That audience has proven fiercely loyal: Between 30 and 36 performances each year draw 60,000 to 80,000 dance fans, and that has stayed constant despite the economy.
John Michael Schert, executive director of the Trey McIntyre Project, a well-regarded Idaho-based contemporary ensemble, says the county has a reputation as a major touring stop. “We visit about 30 venues a year, and the center is one of the best run, with one of the most well-equipped teams,” he says. “They are so passionate about what they’re creating for audiences.”
The 750-seat Irvine Barclay Theatre, where the intimate seating and good sightlines have earned critical acclaim from arts writers since its 1990 premiere, has made its mark presenting contemporary work. “We’ve found that if we happen to head in the direction of less dance, people complain,” says Barclay President Douglas Rankin.
In 2009, he says, dance made up almost one-third of the theater’s schedule. The Barclay also has become a nurturing home to local dance companies and projects. Molly Lynch’s National Choreographers Initiative presents shows at the theater, and so does the up-and-coming Backhausdance, the award-winning contemporary company based in Orange that Jennifer Backhaus formed in 2003.
The demise of Ballet Pacifica gave other companies a chance to step forward. When Ballet Pacifica folded, for example, Festival Ballet bought its “Nutcracker” sets. “A smaller group has more flexibility to do different things,” Lynch says. “They have more ability to tour.”
Smaller companies nationwide also are rallying, says Andrea Snyder, executive director of Dance/USA, a national advocacy group. “The field is incredibly diverse—in budget size, style, and location—with a great many dance creators operating with less than $100,000 annually. Our 2006 census of New York City, the largest dance community in the country, found that 63 percent of those making dance were operating with budgets less than $100,000.” She added: “It’s no surprise that Orange County has a vibrant local dance community.”
The ripple effect is obvious.
At a late-summer event in Laguna Beach, a group prepares to dance. They’re college students, mothers, and girls as young as 4 who volunteered to take a free belly-dance lesson on opening day of the Laguna Dance Festival. As the sinewy music began on Main Beach, performers rolled their bellies and swiveled their hips. Afterward, as the audience applauded, Jodie Gates beamed.
Since her Laguna Dance Festival arrived in 2005, the former Joffrey ballerina has presented a no-rules series that mixes ballet, modern, and jazz. The artistic director has built her eclectic festival from the ground up, tossing in pop culture groups such as the Groovaloos. Locals have been snapping up tickets.
If Ballet Pacifica’s disappearance reinvigorated dance in Orange County, the energized scene since has lacked a strong focus. “There is no doubt the demise of Ballet Pacifica left a void in the O.C. dance community,” says Homsey. “I believe the time will come when O.C’s answer to Lincoln Kirstein [the founder of New York City Ballet] will step up to the plate.”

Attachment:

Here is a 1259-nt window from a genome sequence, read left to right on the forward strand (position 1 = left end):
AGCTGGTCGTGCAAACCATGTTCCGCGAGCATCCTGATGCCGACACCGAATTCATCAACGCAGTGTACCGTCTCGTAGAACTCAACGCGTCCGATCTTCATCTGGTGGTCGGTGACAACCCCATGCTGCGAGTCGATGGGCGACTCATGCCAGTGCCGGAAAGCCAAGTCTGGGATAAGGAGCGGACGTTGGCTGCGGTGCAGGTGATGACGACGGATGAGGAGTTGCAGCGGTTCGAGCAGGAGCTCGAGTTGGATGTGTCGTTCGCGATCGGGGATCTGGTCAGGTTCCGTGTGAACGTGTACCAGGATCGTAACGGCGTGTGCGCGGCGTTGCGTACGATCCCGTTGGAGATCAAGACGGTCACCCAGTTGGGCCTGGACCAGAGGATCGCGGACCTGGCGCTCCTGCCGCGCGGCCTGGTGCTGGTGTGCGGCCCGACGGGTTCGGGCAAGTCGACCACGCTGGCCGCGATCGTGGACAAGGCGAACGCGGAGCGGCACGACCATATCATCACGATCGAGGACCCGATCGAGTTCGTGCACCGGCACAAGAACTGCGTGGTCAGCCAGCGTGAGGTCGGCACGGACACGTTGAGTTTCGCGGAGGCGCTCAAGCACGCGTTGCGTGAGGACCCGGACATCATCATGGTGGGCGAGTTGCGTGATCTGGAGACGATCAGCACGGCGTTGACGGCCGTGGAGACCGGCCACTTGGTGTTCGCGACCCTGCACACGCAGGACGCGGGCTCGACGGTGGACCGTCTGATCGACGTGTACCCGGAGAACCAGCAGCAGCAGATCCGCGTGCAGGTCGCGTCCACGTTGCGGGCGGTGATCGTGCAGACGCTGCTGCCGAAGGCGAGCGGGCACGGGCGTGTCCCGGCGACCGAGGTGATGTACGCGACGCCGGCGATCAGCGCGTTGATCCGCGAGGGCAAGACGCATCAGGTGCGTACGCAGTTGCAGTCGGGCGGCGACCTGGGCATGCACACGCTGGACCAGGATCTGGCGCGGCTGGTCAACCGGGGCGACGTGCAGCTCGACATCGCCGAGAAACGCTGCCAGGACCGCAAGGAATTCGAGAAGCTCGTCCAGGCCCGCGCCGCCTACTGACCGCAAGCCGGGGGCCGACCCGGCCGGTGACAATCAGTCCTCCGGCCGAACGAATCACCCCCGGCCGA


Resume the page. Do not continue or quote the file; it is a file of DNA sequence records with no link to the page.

To find out what might happen next, dance watchers should look to UC Irvine, which always has had an illustrious faculty, from founding chair Eugene Loring—his “Billy the Kid” remains a classic of the repertoire—to recently retired Donald McKayle, the dean of African-American choreographers of his generation.
Two of the local dance scene’s most creative thinkers, Gates and Lynch, have landed at the university and both were associated with the Joffrey during its heyday; Gates as a principal dancer, Lynch as a scholarship student at the company’s school. Both bring rich and unusual resumes to a university program renowned for ballet. Lynch was the annual fund and special events director at South Coast Repertory before taking over Ballet Pacifica; Gates made her name as a regisseur for choreographer Bill Forsythe.
Now they work side by side. Lynch’s National Choreographers Initiative has been developing new works since 2004; about three-quarters of them have been produced around the world. This spring, Gates’ Laguna Dance Festival will host Complexions Contemporary Ballet, whose co-founding artistic directors, Desmond Richardson and Dwight Roden, have worked in TV and film. She has an eye for what’s hot, bringing Trey McIntyre’s newly formed company to her festival before it appeared at the center.
A budding choreographer with commissions in the United States and Europe, and a newly tenured professor at UC Irvine, Gates took time to create and rehearse a stunning piece for Backhausdance. “First Glance” showed off the company in a sophisticated new light and was the hit of a recent concert: “Gates distills and deconstructs balletic conventions … into a carefree style all her own,” wrote one critic.
Lynch also delights in training the next generation, recently choreographing a piece for a student concert at Chapman. She hopes someday local dancers will start careers here rather than head off to New York. “One thing I love about being at a university is you’ve got these young, vital dancers with a can-do attitude,” says Lynch.
The two women are building on UC Irvine’s dance legacy, expanding it beyond classical ballet, reaching out into the community, and transporting choreography created here to stages around the world. “What I’m doing now is advocating for dance,” says Gates. “It’s part of who we are, part of our signature. We are an epicenter of dance.”
This article originally appeared in the January 2011 issue of Orange Coast magazine.